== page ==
It was announced today that Plaid Hat Games has separated from parent company Asmodee, making them an indie publisher again. However, they have had to leave behind several of their flagship titles, many of which are deeply personal to the incredible designer Jerry Hawthorne. See the announcement here.
The following originally appeared as a blog on BoardGameGeek, and is reprinted here with Jerry’s permission.
I don’t blog often. If I write, it is normally part of my world building exercises, most of which gets used in one form or another. However, there are some recent changes in my professional life that have cultivated a sense of loss in me, and I’m taking this space to work through that.
The changes I’m talking about involve the announcement that Plaid Hat Games, the studio I work for, has left it’s parent company Asmodee to, once again, be an indie studio. I started my career with Plaid Hat Games, and I’m excited and nervous about this new adventure!
I’m also…. grieving?
As part of the deal, Asmodee has kept several of my games. Mice & Mystics, Stuffed Fables, Aftermath, and Battlelands are all going to Zman Games. This means that the stories and characters I created fo those games, and the future of those product lines, are all out of my control. I will no longer have the pleasure of writing for those characters, many of which are based on people I love, and some who have even passed away.
On the bright side, I have good faith in Zman games. Steve Kimball and his team are top notch. In fact, I can’t think of a studio I would rather have working on my creations. My melancholy has solely to do with my selfish enjoyment of crafting stories for those characters that reflect my values and honor the people and ideas I care about.
Mice & Mystics
Many know the story of why I created Mice & Mystics, as I’ve told the story in so many interviews, but most people don’t really know who inspired the characters. When I was writing the story, I wanted to teach my daughter about heroic virtues, but having never written before, I wound up imagining that the characters were heroic real people I knew, but in mouse form. Nez was modeled after my best friend, and Tilda was modeled after his nurturing wife. Maginos was based on my grandfather, and Lilly and Collin are my kids. Nere’ from Heart of Glorm is my nature loving wife.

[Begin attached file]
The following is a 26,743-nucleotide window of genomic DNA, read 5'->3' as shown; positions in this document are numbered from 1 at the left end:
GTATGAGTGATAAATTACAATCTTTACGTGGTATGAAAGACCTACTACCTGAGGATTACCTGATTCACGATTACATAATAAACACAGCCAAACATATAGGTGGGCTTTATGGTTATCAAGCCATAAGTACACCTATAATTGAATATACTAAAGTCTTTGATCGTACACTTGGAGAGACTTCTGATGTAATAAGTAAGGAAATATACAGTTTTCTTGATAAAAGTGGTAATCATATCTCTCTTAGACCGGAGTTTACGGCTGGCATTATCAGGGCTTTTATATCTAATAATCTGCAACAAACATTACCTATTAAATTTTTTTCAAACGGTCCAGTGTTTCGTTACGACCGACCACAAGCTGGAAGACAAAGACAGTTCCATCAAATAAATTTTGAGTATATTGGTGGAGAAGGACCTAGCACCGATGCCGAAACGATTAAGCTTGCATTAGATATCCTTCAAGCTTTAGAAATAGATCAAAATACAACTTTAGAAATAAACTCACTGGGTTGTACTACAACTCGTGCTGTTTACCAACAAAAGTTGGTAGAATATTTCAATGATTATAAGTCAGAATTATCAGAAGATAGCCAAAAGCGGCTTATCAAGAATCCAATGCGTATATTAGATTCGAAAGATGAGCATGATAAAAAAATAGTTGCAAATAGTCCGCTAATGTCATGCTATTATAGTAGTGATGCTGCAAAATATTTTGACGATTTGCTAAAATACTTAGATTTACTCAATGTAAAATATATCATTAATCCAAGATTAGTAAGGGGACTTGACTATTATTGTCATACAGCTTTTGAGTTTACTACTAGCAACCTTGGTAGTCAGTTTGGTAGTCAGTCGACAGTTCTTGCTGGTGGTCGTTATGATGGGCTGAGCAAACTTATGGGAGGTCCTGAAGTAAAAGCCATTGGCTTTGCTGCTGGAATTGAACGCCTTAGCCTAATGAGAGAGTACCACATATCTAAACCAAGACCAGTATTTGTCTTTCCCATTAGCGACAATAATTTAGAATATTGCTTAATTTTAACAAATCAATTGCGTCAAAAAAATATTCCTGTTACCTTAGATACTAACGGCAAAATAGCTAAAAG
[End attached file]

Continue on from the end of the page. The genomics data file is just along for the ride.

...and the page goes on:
Imagining the characters this way really helped me make choices for them based upon how I imagined their real world counterparts would handle the situations. I don’t think I could have done it any other way.
When I set out to write Stuffed Fables, I wanted each character to represent a different aspect of the little girl’s personality, and I even color coded them. I chose stuffed animals as the heroes of the story because they are universally relatable. Everybody at some point in their life, has cuddled a stuffed animal.
But the stories in Stuffed Fables were drawn directly from my experiences becoming a new parent. At some point I realized that stuffed animals exist as surrogate parents. They are something we put in our child’s bed to help them sleep so that we can sneak away and reclaim a little time for ourselves. I imagined the Stuffies as sort of clocking in to work when the child falls asleep. To a Stuffy, taking care of the child is almost religion, and every shred of their existence is devoted to and dependent upon that child’s love. There are true parallels between being a parent and being a Stuffy.
Piggle is my favorite. She is an optimist, and she is all about the luck. Those two things sort of go hand-in-hand if you think about it. I aspire to be like that little pig.
I don’t know if it’s me, or if it’s that my kids are teenagers, but it just seems like the world nowadays has lost some measure of innocence. I see my kids and I worry about their future in ways I never expected. I’m suddenly sensitive to issues such as environmental custodianship, excessive consumerism, civic and humanitarian responsibility, emotional isolation. My understanding of heroism has shifted as well.
When I was a young man, I believed in the innate goodness of people. I’m no longer young, and I no longer believe in that goodness. In Aftermath, the players are teenage rodents thrown into the role of being providers. They inherit this responsibility that is so vastly different than that of their parents and elders. The world is dangerous, being kind is a liability, and being on the compassionate side of an issue doesn’t always mean winning.
So here we go, off into the great unknown. Thanks to all who have been on this journey with me. Goodbye to my imaginary friends both furry and stuffed. I will miss you. Hello to Plaid Hat Game’s new future and all the stories yet unwritten.
Collin smiled lovingly at them all and then nodded to the dark countryside that lay beyond the wall.
“It is time,” he said. “There is still work to be done.”
“Indeed,” agreed Maginos. “Our story has only just begun.